One of the territories of the United States is inhabited chiefly by a Mormon population, gathered from various countries. Let us suppose this territory to be organized into a State and admitted into the Union, and, consequently, clothed with the autonomy and powers of every other State. Whatever its constitution might be at the time of admission, it would, like the constitutions of all the other States, be subject to any change within the limits of a republican form of government which the majority might choose to make; and by such a process Mormonism, being the religion of the majority, might be made the religion of the State. Nothing is needed to make this supposition real but the admission of Utah into the Union. Congress would have no power in the terms of the admission to establish a permanent guaranty against such a result. It can refuse to admit a State; but it cannot govern an admitted State or dispossess it of the powers common to all the States. If Protestants, being the majority in any State, could establish Protestantism as a State religion, then Mormons, being the majority, could establish Mormonism as such a religion ; and in neither case would there be any remedy in the Federal Constitution. Once in the Union, every State is selfgoverning, except as limited by this Constitution ; and in respect to religion no State is thus limited at all. State constitutions are purely the creatures of State public sentiment and are what that sentiment makes them.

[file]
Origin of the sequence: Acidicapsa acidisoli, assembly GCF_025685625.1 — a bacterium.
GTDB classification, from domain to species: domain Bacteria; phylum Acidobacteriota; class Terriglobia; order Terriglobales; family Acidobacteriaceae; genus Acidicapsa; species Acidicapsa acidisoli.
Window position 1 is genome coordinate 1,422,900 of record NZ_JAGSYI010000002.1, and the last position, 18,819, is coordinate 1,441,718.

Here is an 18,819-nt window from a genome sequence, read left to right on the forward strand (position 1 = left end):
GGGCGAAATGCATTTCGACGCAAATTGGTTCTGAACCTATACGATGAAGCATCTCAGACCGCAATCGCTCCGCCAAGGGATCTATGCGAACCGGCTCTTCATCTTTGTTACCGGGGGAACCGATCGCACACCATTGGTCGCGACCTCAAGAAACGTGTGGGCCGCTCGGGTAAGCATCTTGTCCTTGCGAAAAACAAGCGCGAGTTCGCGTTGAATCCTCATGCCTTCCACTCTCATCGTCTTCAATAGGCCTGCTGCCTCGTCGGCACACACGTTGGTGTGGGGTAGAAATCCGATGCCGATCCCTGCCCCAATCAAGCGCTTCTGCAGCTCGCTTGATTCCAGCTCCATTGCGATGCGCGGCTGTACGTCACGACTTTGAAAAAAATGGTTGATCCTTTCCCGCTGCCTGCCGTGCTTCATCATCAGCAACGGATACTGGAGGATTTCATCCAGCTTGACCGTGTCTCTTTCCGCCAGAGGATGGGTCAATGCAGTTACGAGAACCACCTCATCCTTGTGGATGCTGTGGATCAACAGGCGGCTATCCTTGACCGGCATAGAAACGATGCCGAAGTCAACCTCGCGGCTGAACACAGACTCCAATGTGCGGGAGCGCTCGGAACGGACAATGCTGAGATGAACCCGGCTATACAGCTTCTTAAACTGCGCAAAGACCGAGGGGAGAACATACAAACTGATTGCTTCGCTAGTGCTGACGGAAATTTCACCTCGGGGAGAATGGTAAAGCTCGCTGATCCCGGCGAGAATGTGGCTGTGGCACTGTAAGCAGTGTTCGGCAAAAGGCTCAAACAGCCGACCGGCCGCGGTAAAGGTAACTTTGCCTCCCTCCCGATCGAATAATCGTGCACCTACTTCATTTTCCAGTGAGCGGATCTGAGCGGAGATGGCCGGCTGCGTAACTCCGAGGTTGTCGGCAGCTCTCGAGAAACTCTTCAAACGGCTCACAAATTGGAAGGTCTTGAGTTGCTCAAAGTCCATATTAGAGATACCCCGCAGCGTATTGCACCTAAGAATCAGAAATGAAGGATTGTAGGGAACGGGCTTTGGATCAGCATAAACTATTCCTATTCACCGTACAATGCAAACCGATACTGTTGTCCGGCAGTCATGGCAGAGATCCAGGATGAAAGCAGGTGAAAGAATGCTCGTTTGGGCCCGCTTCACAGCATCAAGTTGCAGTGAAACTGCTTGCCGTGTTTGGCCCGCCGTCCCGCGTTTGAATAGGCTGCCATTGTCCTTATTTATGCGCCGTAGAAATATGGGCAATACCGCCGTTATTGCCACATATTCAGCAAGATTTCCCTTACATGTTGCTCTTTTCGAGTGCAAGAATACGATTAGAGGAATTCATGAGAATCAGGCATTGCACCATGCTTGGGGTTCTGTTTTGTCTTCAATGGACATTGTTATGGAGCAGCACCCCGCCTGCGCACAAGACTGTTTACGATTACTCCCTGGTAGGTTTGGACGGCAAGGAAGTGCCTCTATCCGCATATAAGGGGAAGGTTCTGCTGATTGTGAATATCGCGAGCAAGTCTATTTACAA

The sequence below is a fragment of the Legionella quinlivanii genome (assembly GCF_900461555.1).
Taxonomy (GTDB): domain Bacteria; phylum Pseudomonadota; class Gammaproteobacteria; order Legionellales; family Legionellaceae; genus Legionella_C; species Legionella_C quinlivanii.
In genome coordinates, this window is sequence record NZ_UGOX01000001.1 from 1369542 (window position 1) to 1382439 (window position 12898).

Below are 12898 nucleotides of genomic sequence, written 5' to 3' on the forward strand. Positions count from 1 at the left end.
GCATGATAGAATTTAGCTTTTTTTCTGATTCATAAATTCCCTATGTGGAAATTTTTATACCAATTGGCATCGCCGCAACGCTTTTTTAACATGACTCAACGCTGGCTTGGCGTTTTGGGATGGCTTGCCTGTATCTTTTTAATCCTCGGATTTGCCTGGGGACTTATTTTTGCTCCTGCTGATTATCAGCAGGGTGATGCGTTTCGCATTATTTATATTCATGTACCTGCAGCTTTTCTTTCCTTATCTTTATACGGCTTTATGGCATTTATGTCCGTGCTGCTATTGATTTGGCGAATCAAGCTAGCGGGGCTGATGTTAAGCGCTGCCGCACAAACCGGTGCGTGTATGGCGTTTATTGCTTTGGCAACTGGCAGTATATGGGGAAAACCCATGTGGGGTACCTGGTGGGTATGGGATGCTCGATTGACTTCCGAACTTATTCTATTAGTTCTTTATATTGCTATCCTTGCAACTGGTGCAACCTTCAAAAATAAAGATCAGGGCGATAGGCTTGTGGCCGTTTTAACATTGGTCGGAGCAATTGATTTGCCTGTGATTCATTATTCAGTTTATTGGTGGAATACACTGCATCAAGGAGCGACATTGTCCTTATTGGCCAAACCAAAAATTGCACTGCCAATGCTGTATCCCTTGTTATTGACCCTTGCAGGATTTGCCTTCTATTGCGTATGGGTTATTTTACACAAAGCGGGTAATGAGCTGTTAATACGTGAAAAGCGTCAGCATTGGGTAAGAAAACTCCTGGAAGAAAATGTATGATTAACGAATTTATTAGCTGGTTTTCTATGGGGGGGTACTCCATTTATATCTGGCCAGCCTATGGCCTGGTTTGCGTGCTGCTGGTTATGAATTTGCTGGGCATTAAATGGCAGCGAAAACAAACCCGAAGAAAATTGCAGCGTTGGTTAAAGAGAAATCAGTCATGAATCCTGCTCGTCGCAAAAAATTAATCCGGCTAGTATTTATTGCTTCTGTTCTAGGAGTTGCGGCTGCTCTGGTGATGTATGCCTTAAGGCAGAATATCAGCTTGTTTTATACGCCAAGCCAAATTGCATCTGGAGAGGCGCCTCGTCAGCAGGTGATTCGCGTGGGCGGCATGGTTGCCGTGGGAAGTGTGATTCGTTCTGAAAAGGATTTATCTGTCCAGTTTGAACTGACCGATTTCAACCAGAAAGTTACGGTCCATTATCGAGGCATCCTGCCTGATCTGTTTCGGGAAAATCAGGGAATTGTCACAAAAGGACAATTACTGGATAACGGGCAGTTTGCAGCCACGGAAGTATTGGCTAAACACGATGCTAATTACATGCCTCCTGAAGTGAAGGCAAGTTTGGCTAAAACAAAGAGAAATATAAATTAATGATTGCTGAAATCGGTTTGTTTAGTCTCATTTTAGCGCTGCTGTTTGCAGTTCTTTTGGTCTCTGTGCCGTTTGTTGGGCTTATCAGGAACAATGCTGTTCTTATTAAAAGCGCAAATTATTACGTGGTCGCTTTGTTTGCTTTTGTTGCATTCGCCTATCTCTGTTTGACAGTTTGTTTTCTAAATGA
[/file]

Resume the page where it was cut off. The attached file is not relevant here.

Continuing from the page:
We give these suppositions—which in kind might be indefinitely multiplied—simply as illustrations of what is possible under our present constitutional system. It is possible that an Asiatic and heathen population may acquire the control of one or more of the Pacific States. It is possible that Mexico and the States of Central America, with their almost exclusively Catholic population, may become members of the Union. We do not now know where the doctrine of “manifest destiny" in these and other respects will ultimately conduct us as a people. We do not know what shape the School question will finally take, or to what collisions it may yet lead. What we do know is that our National Constitution, except as against encroachments by the General Government, does not stand